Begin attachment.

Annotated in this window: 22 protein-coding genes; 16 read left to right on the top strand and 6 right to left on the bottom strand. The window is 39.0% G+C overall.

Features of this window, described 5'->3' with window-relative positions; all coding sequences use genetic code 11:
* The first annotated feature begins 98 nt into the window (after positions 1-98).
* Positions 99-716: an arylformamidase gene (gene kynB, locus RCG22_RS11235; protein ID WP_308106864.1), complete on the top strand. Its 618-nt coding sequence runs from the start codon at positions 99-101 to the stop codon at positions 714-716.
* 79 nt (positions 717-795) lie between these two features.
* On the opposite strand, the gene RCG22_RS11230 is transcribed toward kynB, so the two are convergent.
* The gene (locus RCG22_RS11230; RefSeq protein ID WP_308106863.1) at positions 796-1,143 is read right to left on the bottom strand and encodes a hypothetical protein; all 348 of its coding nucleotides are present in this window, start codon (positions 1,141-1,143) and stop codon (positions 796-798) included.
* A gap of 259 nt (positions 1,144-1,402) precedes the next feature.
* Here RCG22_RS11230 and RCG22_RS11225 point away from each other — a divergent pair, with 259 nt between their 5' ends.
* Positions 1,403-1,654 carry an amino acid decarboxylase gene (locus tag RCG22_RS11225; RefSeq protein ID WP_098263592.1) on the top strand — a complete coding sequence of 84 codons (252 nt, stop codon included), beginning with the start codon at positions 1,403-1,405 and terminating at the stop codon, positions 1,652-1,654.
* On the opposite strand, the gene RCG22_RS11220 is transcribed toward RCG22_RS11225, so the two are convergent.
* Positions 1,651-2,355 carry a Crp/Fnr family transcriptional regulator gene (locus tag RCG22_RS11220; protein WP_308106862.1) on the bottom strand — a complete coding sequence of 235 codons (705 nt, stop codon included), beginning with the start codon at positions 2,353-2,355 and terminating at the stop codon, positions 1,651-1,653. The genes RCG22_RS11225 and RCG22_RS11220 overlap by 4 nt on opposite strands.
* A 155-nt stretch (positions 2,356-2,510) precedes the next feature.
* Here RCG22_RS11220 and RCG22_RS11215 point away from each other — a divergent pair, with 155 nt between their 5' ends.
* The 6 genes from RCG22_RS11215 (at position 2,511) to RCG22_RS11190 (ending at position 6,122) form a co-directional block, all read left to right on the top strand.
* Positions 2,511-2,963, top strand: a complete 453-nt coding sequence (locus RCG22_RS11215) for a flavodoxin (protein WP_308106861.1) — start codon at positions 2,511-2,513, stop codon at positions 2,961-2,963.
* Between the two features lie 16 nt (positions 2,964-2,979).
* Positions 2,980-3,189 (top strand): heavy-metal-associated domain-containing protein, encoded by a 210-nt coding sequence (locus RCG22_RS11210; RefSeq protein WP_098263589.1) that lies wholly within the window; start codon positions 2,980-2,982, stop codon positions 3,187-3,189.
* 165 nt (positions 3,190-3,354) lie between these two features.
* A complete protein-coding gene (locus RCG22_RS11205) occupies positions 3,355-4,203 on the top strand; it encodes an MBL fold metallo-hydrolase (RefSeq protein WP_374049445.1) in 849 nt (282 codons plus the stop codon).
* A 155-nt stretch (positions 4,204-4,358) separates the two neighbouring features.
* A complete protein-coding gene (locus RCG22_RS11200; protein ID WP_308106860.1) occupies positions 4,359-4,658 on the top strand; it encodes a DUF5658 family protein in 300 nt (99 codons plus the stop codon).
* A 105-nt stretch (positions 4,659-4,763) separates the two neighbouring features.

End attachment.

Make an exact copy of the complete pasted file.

Annotated in this window: 22 protein-coding genes; 16 read left to right on the top strand and 6 right to left on the bottom strand. The window is 39.0% G+C overall.

Features of this window, described 5'->3' with window-relative positions; all coding sequences use genetic code 11:
* The first annotated feature begins 98 nt into the window (after positions 1-98).
* Positions 99-716: an arylformamidase gene (gene kynB, locus RCG22_RS11235; protein ID WP_308106864.1), complete on the top strand. Its 618-nt coding sequence runs from the start codon at positions 99-101 to the stop codon at positions 714-716.
* 79 nt (positions 717-795) lie between these two features.
* On the opposite strand, the gene RCG22_RS11230 is transcribed toward kynB, so the two are convergent.
* The gene (locus RCG22_RS11230; RefSeq protein ID WP_308106863.1) at positions 796-1,143 is read right to left on the bottom strand and encodes a hypothetical protein; all 348 of its coding nucleotides are present in this window, start codon (positions 1,141-1,143) and stop codon (positions 796-798) included.
* A gap of 259 nt (positions 1,144-1,402) precedes the next feature.
* Here RCG22_RS11230 and RCG22_RS11225 point away from each other — a divergent pair, with 259 nt between their 5' ends.
* Positions 1,403-1,654 carry an amino acid decarboxylase gene (locus tag RCG22_RS11225; RefSeq protein ID WP_098263592.1) on the top strand — a complete coding sequence of 84 codons (252 nt, stop codon included), beginning with the start codon at positions 1,403-1,405 and terminating at the stop codon, positions 1,652-1,654.
* On the opposite strand, the gene RCG22_RS11220 is transcribed toward RCG22_RS11225, so the two are convergent.
* Positions 1,651-2,355 carry a Crp/Fnr family transcriptional regulator gene (locus tag RCG22_RS11220; protein WP_308106862.1) on the bottom strand — a complete coding sequence of 235 codons (705 nt, stop codon included), beginning with the start codon at positions 2,353-2,355 and terminating at the stop codon, positions 1,651-1,653. The genes RCG22_RS11225 and RCG22_RS11220 overlap by 4 nt on opposite strands.
* A 155-nt stretch (positions 2,356-2,510) precedes the next feature.
* Here RCG22_RS11220 and RCG22_RS11215 point away from each other — a divergent pair, with 155 nt between their 5' ends.
* The 6 genes from RCG22_RS11215 (at position 2,511) to RCG22_RS11190 (ending at position 6,122) form a co-directional block, all read left to right on the top strand.
* Positions 2,511-2,963, top strand: a complete 453-nt coding sequence (locus RCG22_RS11215) for a flavodoxin (protein WP_308106861.1) — start codon at positions 2,511-2,513, stop codon at positions 2,961-2,963.
* Between the two features lie 16 nt (positions 2,964-2,979).
* Positions 2,980-3,189 (top strand): heavy-metal-associated domain-containing protein, encoded by a 210-nt coding sequence (locus RCG22_RS11210; RefSeq protein WP_098263589.1) that lies wholly within the window; start codon positions 2,980-2,982, stop codon positions 3,187-3,189.
* 165 nt (positions 3,190-3,354) lie between these two features.
* A complete protein-coding gene (locus RCG22_RS11205) occupies positions 3,355-4,203 on the top strand; it encodes an MBL fold metallo-hydrolase (RefSeq protein WP_374049445.1) in 849 nt (282 codons plus the stop codon).
* A 155-nt stretch (positions 4,204-4,358) separates the two neighbouring features.
* A complete protein-coding gene (locus RCG22_RS11200; protein ID WP_308106860.1) occupies positions 4,359-4,658 on the top strand; it encodes a DUF5658 family protein in 300 nt (99 codons plus the stop codon).
* A 105-nt stretch (positions 4,659-4,763) separates the two neighbouring features.